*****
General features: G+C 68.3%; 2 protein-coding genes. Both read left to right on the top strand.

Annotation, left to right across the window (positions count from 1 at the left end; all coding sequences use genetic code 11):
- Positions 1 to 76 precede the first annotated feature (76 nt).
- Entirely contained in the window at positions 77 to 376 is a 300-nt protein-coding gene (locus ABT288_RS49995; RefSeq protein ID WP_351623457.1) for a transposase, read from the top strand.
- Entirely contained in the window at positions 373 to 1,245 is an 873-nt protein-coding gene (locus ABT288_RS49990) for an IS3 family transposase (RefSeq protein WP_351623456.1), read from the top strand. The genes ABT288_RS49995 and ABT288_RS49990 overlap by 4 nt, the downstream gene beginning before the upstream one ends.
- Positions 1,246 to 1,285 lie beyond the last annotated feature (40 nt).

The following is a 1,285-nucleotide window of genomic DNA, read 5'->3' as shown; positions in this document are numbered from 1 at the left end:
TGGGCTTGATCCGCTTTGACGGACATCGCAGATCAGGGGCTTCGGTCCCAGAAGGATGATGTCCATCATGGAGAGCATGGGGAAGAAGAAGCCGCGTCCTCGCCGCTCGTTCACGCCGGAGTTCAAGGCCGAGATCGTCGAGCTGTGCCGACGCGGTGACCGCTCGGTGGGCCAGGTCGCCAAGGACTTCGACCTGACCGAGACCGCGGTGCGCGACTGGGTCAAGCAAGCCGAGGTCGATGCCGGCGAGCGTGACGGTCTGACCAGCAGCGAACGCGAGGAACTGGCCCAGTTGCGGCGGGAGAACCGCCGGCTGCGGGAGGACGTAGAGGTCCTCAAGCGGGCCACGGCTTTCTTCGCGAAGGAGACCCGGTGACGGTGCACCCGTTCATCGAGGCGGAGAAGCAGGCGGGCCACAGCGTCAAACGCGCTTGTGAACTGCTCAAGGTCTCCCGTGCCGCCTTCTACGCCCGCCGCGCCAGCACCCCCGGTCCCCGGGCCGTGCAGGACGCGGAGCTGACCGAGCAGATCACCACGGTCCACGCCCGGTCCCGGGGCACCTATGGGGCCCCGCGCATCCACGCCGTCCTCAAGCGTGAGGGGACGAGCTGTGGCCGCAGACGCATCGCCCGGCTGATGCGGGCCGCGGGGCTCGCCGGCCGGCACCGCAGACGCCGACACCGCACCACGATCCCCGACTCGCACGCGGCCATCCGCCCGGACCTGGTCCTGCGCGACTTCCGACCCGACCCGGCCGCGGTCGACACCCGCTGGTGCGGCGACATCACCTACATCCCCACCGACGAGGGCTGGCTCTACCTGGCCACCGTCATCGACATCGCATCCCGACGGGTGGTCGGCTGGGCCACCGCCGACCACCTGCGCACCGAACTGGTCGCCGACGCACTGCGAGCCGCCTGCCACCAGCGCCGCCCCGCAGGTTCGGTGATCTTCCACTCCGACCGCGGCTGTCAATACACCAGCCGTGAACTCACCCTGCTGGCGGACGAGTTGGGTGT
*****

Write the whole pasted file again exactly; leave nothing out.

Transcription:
General features: G+C 68.3%; 2 protein-coding genes. Both read left to right on the top strand.

Annotation, left to right across the window (positions count from 1 at the left end; all coding sequences use genetic code 11):
- Positions 1 to 76 precede the first annotated feature (76 nt).
- Entirely contained in the window at positions 77 to 376 is a 300-nt protein-coding gene (locus ABT288_RS49995; RefSeq protein ID WP_351623457.1) for a transposase, read from the top strand.
- Entirely contained in the window at positions 373 to 1,245 is an 873-nt protein-coding gene (locus ABT288_RS49990) for an IS3 family transposase (RefSeq protein WP_351623456.1), read from the top strand. The genes ABT288_RS49995 and ABT288_RS49990 overlap by 4 nt, the downstream gene beginning before the upstream one ends.
- Positions 1,246 to 1,285 lie beyond the last annotated feature (40 nt).

The following is a 1,285-nucleotide window of genomic DNA, read 5'->3' as shown; positions in this document are numbered from 1 at the left end:
TGGGCTTGATCCGCTTTGACGGACATCGCAGATCAGGGGCTTCGGTCCCAGAAGGATGATGTCCATCATGGAGAGCATGGGGAAGAAGAAGCCGCGTCCTCGCCGCTCGTTCACGCCGGAGTTCAAGGCCGAGATCGTCGAGCTGTGCCGACGCGGTGACCGCTCGGTGGGCCAGGTCGCCAAGGACTTCGACCTGACCGAGACCGCGGTGCGCGACTGGGTCAAGCAAGCCGAGGTCGATGCCGGCGAGCGTGACGGTCTGACCAGCAGCGAACGCGAGGAACTGGCCCAGTTGCGGCGGGAGAACCGCCGGCTGCGGGAGGACGTAGAGGTCCTCAAGCGGGCCACGGCTTTCTTCGCGAAGGAGACCCGGTGACGGTGCACCCGTTCATCGAGGCGGAGAAGCAGGCGGGCCACAGCGTCAAACGCGCTTGTGAACTGCTCAAGGTCTCCCGTGCCGCCTTCTACGCCCGCCGCGCCAGCACCCCCGGTCCCCGGGCCGTGCAGGACGCGGAGCTGACCGAGCAGATCACCACGGTCCACGCCCGGTCCCGGGGCACCTATGGGGCCCCGCGCATCCACGCCGTCCTCAAGCGTGAGGGGACGAGCTGTGGCCGCAGACGCATCGCCCGGCTGATGCGGGCCGCGGGGCTCGCCGGCCGGCACCGCAGACGCCGACACCGCACCACGATCCCCGACTCGCACGCGGCCATCCGCCCGGACCTGGTCCTGCGCGACTTCCGACCCGACCCGGCCGCGGTCGACACCCGCTGGTGCGGCGACATCACCTACATCCCCACCGACGAGGGCTGGCTCTACCTGGCCACCGTCATCGACATCGCATCCCGACGGGTGGTCGGCTGGGCCACCGCCGACCACCTGCGCACCGAACTGGTCGCCGACGCACTGCGAGCCGCCTGCCACCAGCGCCGCCCCGCAGGTTCGGTGATCTTCCACTCCGACCGCGGCTGTCAATACACCAGCCGTGAACTCACCCTGCTGGCGGACGAGTTGGGTGT